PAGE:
China used its UN Security Council rotating presidency in August 2022 to more closely align the GSI with notions of UN-sponsored collective security, asserting that “the founding mission of the United Nations is to achieve common security for all”, and promoting China’s “vision for common security in view of the current predicaments in international security”.  In practice, this is undermined by the fact that the GSI’s emphasis on each state defining its security needs may be detrimental to achieving collective security. The United Nations is by no means the only platform through which GSI is pursued. China is also promoting the initiative within the BRICS grouping (Brazil, Russia, India, and South Africa) and bilaterally, with endorsement from a handful of states, including Cuba, Indonesia, Pakistan, and Syria.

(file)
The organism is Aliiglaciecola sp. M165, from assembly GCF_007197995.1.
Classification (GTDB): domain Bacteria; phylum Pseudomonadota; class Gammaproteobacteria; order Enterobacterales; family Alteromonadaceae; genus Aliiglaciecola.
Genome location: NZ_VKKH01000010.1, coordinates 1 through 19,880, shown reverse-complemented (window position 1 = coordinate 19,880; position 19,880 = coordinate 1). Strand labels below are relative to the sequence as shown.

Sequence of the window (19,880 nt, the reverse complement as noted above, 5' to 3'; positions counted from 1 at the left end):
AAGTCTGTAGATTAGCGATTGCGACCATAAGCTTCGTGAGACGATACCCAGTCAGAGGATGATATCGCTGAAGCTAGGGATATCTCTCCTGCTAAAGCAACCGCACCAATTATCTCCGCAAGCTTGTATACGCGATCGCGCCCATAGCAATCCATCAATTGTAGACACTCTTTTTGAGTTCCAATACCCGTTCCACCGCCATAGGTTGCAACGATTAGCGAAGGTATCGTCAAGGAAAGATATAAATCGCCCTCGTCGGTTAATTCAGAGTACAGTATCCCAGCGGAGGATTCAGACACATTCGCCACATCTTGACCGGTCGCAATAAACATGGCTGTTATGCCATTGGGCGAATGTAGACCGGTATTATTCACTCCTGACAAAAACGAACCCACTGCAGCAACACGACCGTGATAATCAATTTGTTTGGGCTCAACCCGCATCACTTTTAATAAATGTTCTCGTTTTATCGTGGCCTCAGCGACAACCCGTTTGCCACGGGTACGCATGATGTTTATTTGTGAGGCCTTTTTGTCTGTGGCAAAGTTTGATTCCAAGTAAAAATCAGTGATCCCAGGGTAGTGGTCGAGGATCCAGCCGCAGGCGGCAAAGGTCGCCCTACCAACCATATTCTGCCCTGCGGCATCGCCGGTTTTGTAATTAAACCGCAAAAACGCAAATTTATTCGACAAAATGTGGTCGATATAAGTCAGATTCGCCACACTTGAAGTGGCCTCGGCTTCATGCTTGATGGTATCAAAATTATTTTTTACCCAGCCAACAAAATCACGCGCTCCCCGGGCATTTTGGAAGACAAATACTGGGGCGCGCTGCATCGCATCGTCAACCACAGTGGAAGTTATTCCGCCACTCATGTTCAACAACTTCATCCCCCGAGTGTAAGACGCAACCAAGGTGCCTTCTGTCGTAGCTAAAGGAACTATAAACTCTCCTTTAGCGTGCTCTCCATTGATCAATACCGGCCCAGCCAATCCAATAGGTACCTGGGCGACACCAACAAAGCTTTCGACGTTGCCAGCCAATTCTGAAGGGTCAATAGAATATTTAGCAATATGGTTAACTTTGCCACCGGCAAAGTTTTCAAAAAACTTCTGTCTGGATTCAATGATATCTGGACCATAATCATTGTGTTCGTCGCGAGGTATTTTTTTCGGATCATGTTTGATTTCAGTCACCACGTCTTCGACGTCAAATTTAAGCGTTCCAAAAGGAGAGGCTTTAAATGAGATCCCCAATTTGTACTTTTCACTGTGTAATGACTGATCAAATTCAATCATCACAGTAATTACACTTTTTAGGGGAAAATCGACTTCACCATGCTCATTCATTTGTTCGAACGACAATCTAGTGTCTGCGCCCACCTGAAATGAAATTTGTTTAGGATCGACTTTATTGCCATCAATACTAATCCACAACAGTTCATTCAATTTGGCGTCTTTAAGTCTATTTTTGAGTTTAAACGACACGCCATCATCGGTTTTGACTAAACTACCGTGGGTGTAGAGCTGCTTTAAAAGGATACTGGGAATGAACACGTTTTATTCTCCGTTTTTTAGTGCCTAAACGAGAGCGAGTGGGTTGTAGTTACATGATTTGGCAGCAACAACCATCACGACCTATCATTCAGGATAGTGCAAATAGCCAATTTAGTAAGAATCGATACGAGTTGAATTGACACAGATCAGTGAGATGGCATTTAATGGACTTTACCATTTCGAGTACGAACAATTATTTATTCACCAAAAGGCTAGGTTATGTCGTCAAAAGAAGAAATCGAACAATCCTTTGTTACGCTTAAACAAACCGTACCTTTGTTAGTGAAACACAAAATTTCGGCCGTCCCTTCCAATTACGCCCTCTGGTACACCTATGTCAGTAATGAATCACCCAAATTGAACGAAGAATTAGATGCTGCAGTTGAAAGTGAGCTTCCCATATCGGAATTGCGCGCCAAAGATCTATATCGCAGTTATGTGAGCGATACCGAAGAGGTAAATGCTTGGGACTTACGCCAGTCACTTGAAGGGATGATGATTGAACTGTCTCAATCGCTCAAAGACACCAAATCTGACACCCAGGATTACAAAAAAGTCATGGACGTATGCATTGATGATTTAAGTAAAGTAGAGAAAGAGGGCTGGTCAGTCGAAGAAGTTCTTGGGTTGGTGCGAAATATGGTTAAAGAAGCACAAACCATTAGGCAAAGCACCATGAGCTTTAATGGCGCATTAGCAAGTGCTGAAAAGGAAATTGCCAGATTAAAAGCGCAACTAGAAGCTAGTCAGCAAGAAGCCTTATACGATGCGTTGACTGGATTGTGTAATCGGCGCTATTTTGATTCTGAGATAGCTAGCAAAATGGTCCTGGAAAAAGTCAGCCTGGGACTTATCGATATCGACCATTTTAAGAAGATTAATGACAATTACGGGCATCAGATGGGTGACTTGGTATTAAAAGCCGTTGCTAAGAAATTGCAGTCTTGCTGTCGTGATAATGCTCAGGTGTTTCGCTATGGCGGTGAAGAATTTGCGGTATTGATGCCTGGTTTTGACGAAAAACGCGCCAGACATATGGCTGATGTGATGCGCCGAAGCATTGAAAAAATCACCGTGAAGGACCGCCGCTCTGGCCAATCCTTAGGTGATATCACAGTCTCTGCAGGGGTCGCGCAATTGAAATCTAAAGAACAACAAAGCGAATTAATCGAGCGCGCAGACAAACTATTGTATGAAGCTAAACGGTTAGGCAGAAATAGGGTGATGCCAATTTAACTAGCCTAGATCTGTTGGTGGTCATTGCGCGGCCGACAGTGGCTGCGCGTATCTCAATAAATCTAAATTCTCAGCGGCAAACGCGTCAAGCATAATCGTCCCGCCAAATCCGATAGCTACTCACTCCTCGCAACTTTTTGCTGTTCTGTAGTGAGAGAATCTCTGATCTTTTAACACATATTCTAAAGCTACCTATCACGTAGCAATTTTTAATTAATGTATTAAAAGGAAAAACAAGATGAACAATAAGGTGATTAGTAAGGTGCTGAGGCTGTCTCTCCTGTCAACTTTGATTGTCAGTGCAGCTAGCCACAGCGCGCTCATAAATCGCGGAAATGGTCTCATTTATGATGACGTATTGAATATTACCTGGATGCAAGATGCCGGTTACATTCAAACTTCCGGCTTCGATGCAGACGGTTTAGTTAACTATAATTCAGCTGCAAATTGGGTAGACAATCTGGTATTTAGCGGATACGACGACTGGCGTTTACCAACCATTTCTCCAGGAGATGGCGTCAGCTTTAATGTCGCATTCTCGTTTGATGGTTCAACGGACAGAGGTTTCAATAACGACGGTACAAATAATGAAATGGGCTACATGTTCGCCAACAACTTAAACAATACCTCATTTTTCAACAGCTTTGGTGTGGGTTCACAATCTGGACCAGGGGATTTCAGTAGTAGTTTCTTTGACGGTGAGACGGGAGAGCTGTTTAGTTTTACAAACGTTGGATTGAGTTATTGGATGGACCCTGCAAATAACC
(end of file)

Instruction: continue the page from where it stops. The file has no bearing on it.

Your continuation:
Like the “shared future” vision, these two new initiatives under President Xi, both still in their infancy, remain vague at best. Broad and shapeless, the initiatives give China maximum flexibility when it comes to answering for its own security and development shortfalls, while still promoting PRC interests at the United Nations. For example, although it is unclear how the Global Development Initiative supports the Sustainable Development Goals, PRC officials tout the initiative’s anti-liberal perspectives, promoting “development as the master key to addressing all problems” and the precursor to securing human rights.  It is reasonable to expect Beijing to recalibrate these two initiatives over the coming years, with greater clarity about their means and outcomes. The Global Development Initiative and the Global Security Initiative complement the Belt and Road Initiative (BRI), which uses infrastructure projects to promote connectivity and economic growth. What is clear about the new initiatives is that they seek to tie broader development goals with China’s specific security concerns,  and are a first effort at linking a “shared future” into targeted policy. For example, China now frames its UN Peace and Development Trust Fund as part of the Global Development Initiative.